Repositioning of a Diaminothiazole Series Confirmed to Target the Cyclin-Dependent Kinase CRK12 for Use in the Treatment of African Animal Trypanosomiasis

Posted on 2022-03-18 - 23:44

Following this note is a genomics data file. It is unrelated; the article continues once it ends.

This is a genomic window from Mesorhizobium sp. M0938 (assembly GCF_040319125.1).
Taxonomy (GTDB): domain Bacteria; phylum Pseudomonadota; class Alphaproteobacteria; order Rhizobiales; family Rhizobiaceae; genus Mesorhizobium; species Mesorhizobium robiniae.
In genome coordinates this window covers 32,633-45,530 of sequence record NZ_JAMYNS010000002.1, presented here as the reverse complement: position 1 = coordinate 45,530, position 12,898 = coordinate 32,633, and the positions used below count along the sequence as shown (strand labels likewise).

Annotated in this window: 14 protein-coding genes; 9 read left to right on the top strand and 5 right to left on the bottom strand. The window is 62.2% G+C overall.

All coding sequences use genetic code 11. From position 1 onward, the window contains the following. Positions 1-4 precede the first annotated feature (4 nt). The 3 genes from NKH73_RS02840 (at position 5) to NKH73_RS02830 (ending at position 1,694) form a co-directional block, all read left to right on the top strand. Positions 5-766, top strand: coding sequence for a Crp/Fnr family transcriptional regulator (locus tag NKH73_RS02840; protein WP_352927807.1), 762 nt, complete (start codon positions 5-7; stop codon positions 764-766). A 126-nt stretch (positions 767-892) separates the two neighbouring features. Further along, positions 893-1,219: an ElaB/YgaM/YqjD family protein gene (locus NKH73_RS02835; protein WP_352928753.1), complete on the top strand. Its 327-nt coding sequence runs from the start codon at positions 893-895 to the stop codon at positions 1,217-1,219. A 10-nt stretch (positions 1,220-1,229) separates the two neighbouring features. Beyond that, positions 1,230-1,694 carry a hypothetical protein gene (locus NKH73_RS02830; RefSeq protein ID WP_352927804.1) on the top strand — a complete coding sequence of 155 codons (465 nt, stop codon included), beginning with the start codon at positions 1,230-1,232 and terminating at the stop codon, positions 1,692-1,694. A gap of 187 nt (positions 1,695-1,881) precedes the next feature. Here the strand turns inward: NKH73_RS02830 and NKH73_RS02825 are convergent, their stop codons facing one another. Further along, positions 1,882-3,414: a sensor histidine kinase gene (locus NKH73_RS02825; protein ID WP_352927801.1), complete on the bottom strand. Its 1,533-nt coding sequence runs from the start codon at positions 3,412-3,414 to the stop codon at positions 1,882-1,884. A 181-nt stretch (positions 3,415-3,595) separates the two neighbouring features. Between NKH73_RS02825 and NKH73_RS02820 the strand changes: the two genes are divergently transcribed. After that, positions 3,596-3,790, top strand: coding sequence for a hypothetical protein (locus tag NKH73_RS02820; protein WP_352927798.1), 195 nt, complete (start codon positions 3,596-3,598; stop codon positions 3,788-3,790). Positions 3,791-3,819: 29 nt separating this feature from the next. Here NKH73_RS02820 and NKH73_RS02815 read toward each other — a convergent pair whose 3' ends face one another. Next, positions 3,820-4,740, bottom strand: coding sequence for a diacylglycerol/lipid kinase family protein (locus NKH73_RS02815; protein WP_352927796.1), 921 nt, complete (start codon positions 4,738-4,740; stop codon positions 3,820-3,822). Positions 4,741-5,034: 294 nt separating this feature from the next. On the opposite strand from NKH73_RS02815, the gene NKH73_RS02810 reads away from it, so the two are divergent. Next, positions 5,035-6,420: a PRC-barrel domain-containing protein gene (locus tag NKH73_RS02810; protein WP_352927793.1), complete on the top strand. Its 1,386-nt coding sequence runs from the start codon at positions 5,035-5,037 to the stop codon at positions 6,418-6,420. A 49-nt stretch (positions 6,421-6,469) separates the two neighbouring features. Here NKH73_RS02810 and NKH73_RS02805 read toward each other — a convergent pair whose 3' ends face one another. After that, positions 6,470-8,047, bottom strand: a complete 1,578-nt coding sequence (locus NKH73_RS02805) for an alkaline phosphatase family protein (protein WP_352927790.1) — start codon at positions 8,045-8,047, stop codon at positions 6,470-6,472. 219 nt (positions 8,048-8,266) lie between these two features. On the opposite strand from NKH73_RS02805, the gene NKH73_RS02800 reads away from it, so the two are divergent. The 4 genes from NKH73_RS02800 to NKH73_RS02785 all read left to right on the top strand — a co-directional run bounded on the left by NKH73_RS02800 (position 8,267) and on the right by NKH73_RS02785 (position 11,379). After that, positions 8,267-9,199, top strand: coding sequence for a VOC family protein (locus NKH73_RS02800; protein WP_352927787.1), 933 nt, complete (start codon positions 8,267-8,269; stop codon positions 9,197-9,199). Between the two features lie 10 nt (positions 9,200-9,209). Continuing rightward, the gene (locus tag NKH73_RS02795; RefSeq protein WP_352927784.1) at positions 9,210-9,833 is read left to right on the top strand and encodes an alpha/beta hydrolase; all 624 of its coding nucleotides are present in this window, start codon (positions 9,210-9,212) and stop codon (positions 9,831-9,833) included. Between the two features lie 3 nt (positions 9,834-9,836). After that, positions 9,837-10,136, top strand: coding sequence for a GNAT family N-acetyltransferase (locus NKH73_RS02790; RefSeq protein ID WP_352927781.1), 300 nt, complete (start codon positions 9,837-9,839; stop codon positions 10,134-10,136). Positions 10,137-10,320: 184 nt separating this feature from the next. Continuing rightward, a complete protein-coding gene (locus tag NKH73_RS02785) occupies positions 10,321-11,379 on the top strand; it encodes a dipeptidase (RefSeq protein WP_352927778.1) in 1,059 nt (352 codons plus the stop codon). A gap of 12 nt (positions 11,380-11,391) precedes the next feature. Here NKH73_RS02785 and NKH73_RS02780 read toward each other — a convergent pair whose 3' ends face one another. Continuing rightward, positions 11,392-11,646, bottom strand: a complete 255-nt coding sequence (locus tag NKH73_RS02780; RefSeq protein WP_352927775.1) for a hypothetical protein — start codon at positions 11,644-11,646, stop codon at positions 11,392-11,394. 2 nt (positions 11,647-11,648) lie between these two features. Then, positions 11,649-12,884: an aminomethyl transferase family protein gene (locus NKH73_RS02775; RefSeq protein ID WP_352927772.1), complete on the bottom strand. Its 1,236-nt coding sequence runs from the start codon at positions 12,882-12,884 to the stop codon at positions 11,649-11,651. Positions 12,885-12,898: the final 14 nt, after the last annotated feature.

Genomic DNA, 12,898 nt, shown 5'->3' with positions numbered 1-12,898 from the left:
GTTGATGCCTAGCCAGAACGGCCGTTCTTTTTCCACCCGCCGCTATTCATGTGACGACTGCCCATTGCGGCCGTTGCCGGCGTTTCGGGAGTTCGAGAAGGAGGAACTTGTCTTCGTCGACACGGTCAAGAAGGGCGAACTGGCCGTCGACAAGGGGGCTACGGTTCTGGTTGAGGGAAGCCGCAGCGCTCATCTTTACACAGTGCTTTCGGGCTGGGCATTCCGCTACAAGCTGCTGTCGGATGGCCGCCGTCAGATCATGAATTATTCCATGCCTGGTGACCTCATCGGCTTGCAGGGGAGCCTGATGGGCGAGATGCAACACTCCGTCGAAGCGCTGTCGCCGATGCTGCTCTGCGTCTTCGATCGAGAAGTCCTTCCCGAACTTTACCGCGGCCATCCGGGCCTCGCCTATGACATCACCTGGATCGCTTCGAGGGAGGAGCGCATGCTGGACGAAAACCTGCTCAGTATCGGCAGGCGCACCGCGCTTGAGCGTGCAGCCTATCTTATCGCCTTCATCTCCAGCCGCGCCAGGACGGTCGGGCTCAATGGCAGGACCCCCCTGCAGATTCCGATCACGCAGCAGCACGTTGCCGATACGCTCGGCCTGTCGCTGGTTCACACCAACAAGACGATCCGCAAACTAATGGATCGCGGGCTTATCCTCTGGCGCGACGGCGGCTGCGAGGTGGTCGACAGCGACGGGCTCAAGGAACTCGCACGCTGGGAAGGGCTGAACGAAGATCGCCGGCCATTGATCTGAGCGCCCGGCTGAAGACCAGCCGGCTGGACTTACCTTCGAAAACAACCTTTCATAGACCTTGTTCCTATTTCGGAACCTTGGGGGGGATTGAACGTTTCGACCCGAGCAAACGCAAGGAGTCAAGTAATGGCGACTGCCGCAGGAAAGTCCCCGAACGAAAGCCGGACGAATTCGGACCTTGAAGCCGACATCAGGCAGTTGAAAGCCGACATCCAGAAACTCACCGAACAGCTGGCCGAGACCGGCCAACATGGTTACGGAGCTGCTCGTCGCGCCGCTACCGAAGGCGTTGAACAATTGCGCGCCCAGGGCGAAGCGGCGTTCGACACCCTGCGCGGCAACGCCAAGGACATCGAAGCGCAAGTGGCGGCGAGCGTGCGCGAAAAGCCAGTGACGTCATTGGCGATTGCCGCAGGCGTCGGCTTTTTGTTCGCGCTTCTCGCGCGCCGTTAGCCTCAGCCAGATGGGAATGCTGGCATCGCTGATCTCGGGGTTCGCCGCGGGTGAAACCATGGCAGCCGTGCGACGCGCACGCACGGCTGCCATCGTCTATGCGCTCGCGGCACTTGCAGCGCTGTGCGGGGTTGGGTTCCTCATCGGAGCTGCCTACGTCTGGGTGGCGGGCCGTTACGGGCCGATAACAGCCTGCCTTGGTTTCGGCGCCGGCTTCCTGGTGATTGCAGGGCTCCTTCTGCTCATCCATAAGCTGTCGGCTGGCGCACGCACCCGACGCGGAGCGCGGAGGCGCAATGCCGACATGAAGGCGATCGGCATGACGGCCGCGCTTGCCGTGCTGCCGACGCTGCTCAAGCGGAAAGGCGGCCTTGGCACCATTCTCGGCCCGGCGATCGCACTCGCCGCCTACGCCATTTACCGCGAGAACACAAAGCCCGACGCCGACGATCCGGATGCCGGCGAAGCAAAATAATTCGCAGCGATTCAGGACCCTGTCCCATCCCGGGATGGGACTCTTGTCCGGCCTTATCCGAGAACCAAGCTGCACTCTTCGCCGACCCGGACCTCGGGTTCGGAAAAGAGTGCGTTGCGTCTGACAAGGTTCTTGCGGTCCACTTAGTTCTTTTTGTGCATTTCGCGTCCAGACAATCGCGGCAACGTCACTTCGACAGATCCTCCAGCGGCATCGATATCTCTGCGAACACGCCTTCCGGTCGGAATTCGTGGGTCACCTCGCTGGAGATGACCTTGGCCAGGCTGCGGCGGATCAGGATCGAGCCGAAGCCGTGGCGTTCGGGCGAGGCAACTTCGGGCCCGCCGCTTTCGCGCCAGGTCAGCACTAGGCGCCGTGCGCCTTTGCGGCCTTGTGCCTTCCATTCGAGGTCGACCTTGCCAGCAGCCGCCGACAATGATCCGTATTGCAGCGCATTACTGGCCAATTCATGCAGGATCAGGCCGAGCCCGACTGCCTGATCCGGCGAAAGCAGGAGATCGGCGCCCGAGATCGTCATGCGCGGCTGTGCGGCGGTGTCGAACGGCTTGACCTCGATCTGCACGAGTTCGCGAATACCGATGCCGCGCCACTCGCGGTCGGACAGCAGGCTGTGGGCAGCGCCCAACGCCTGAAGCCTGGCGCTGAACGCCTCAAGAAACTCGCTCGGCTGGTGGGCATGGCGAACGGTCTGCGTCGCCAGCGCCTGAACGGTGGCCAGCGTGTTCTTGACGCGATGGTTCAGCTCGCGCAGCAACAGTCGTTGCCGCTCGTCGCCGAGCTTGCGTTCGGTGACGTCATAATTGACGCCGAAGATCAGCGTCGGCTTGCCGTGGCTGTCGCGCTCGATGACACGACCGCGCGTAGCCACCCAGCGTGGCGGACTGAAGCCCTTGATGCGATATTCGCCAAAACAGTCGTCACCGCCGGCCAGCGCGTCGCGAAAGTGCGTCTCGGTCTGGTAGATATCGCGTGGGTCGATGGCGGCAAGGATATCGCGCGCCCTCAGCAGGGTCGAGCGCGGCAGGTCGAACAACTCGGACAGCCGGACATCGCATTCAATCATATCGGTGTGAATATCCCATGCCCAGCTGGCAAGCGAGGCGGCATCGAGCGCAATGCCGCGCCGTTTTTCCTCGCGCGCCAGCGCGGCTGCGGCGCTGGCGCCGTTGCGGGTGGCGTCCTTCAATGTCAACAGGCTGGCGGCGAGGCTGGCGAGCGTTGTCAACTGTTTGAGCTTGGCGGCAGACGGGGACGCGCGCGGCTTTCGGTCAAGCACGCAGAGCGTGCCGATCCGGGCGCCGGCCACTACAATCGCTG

African animal trypanosomiasis or nagana, caused principally by infection of the protozoan parasites Trypanosoma congolense and Trypanosoma vivax, is a major problem in cattle and other livestocks in sub-Saharan Africa. Current treatments are threatened by the emergence of drug resistance and there is an urgent need for new, effective drugs. Here, we report the repositioning of a compound series initially developed for the treatment of human African trypanosomiasis. A medicinal chemistry program, focused on deriving more soluble analogues, led to development of a lead compound capable of curing cattle infected with both T. congolense and T. vivax via intravenous dosing. Further optimization has the potential to yield a single-dose intramuscular treatment for this disease. Comprehensive mode of action studies revealed that the molecular target of this promising compound and related analogues is the cyclin-dependent kinase CRK12.


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